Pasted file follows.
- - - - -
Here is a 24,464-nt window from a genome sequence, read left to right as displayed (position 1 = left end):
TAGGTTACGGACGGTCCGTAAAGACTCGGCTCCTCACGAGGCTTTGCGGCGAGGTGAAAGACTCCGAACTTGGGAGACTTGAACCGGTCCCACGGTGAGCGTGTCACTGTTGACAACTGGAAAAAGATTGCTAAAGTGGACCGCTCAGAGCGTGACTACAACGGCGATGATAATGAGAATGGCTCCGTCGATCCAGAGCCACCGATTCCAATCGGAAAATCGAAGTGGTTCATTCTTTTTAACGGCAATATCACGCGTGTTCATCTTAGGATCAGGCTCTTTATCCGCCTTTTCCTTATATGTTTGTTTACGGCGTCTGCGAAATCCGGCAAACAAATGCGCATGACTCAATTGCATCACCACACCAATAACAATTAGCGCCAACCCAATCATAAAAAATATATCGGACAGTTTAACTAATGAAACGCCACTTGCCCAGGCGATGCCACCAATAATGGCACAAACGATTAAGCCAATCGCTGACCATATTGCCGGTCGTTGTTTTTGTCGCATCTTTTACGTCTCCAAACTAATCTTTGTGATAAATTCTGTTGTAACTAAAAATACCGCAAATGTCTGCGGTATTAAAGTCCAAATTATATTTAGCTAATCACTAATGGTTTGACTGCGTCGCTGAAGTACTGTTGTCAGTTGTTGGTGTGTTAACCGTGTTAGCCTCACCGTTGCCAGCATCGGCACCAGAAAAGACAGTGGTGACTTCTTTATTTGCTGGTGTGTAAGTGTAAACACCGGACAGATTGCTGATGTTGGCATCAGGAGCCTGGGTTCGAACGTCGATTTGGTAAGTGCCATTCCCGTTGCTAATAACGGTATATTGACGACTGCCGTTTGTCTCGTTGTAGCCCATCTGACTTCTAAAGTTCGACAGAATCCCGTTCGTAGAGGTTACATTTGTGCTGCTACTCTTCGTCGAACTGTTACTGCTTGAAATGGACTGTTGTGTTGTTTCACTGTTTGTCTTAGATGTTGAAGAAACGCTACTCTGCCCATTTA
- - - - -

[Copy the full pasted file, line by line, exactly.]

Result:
Here is a 24,464-nt window from a genome sequence, read left to right as displayed (position 1 = left end):
TAGGTTACGGACGGTCCGTAAAGACTCGGCTCCTCACGAGGCTTTGCGGCGAGGTGAAAGACTCCGAACTTGGGAGACTTGAACCGGTCCCACGGTGAGCGTGTCACTGTTGACAACTGGAAAAAGATTGCTAAAGTGGACCGCTCAGAGCGTGACTACAACGGCGATGATAATGAGAATGGCTCCGTCGATCCAGAGCCACCGATTCCAATCGGAAAATCGAAGTGGTTCATTCTTTTTAACGGCAATATCACGCGTGTTCATCTTAGGATCAGGCTCTTTATCCGCCTTTTCCTTATATGTTTGTTTACGGCGTCTGCGAAATCCGGCAAACAAATGCGCATGACTCAATTGCATCACCACACCAATAACAATTAGCGCCAACCCAATCATAAAAAATATATCGGACAGTTTAACTAATGAAACGCCACTTGCCCAGGCGATGCCACCAATAATGGCACAAACGATTAAGCCAATCGCTGACCATATTGCCGGTCGTTGTTTTTGTCGCATCTTTTACGTCTCCAAACTAATCTTTGTGATAAATTCTGTTGTAACTAAAAATACCGCAAATGTCTGCGGTATTAAAGTCCAAATTATATTTAGCTAATCACTAATGGTTTGACTGCGTCGCTGAAGTACTGTTGTCAGTTGTTGGTGTGTTAACCGTGTTAGCCTCACCGTTGCCAGCATCGGCACCAGAAAAGACAGTGGTGACTTCTTTATTTGCTGGTGTGTAAGTGTAAACACCGGACAGATTGCTGATGTTGGCATCAGGAGCCTGGGTTCGAACGTCGATTTGGTAAGTGCCATTCCCGTTGCTAATAACGGTATATTGACGACTGCCGTTTGTCTCGTTGTAGCCCATCTGACTTCTAAAGTTCGACAGAATCCCGTTCGTAGAGGTTACATTTGTGCTGCTACTCTTCGTCGAACTGTTACTGCTTGAAATGGACTGTTGTGTTGTTTCACTGTTTGTCTTAGATGTTGAAGAAACGCTACTCTGCCCATTTA